• Create one Spec JavaScript file per view model. If you’re working with the interaction of 2 or more view models, create a file for that as well. I’ve been naming mine {x}Specs.js. I place these in my Scripts/jasmine/specs directory.
  • Use beforeEach to setup the initial state. Use a global variable for re-use in the specs.
  • Add dispose methods on initially instantiated (‘static’) classes and clean up in afterEach. This helps make a clean state for each test. The test should not rely on a preview test’s state.
  • Limit your asserts in each spec/test. This leads better named specs. On the other hand it may result in duplicate code to setup scenarios, but it can also be refactored into common methods.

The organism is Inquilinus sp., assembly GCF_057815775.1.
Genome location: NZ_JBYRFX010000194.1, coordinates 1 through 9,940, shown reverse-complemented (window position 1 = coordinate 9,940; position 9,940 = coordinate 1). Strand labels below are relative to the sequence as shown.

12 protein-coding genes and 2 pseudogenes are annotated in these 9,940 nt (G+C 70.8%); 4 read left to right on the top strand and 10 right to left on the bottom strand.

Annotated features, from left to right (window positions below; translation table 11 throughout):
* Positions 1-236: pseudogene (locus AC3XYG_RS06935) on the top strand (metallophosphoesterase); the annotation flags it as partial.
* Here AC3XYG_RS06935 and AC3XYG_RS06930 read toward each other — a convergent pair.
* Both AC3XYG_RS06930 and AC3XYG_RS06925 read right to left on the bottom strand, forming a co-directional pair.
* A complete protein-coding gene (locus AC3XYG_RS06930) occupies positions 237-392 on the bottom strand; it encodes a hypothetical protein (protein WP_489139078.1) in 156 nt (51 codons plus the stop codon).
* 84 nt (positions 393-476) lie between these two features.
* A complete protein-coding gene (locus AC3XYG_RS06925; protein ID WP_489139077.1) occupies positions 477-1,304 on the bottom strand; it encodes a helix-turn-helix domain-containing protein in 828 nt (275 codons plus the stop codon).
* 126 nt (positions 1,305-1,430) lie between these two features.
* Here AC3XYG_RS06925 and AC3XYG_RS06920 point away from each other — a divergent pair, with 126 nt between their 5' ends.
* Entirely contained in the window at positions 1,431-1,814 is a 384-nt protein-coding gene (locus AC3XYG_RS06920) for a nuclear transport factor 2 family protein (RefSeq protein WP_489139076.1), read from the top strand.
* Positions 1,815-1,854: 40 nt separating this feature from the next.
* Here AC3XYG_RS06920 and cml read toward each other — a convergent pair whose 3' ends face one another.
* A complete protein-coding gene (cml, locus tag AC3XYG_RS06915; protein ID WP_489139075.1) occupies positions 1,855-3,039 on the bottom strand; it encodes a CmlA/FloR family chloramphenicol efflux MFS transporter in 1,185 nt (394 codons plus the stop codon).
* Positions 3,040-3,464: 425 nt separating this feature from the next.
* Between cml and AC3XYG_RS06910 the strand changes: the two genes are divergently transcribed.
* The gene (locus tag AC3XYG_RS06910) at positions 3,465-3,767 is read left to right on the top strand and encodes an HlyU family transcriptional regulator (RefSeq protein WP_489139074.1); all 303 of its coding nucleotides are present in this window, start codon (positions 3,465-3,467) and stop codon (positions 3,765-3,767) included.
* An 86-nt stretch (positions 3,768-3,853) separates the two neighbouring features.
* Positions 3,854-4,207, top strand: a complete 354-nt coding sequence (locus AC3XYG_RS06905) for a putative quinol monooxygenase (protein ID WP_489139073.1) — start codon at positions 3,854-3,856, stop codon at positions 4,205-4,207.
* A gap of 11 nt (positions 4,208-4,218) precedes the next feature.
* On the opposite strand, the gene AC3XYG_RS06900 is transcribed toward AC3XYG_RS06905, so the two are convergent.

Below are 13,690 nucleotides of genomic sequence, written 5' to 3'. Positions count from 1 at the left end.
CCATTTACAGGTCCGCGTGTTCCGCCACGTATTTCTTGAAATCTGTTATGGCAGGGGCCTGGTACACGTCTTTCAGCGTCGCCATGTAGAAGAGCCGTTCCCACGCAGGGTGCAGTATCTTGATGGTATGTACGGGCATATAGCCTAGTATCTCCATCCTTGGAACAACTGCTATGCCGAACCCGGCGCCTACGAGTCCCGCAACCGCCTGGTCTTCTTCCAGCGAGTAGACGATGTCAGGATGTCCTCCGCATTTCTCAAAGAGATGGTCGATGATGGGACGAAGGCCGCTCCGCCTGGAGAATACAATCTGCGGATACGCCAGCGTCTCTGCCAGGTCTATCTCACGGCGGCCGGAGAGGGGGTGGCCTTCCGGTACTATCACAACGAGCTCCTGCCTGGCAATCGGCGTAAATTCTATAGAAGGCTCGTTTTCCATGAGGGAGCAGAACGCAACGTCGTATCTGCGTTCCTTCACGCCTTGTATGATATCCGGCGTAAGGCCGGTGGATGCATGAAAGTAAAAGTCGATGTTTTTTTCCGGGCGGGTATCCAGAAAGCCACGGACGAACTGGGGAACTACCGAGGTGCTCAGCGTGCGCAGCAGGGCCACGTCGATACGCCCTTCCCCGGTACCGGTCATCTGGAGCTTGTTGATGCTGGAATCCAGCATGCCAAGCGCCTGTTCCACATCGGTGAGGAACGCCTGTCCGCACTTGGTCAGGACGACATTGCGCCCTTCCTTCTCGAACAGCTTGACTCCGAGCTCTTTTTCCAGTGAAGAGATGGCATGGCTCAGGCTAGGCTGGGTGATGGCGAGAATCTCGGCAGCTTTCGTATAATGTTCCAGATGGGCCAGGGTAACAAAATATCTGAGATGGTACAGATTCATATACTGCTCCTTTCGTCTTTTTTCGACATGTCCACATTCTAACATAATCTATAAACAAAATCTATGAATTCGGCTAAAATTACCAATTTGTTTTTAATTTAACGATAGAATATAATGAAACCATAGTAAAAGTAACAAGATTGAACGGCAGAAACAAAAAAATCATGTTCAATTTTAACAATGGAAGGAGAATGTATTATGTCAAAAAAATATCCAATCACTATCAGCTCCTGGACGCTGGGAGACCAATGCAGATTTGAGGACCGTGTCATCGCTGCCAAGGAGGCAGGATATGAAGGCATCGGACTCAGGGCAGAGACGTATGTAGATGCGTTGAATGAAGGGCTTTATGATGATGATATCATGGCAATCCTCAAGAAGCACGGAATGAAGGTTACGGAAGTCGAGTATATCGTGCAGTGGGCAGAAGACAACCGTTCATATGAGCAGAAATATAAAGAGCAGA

• Use expect(5).toBe(5) instead of expect(7 === 7).toBeTruthy(); to get better fail messages.
  • Use the jasmine.Any(Object) or jasmine.any(string) etc. when calling toHaveBeenCalledWith and when you don’t care what the value of the type that was used.
  • Use expect(“this needs”).toBe(“completed”) to fail specs that you haven’t completed yet. The output is Error: Expected 'this needs' to be 'implemented'. (one approach is to write out all your specs before writing code, then when they all pass you know you’ve covered all the specifications).
  • Use the SpecHelper.js class for common functions for your tests. Refactor your tests as you see duplicates appearing or use the beforeEach method.

 

Make it Testable

  • Use the bind method for Jasmine toThrow Tests
  • Use wrappers to make your code testable.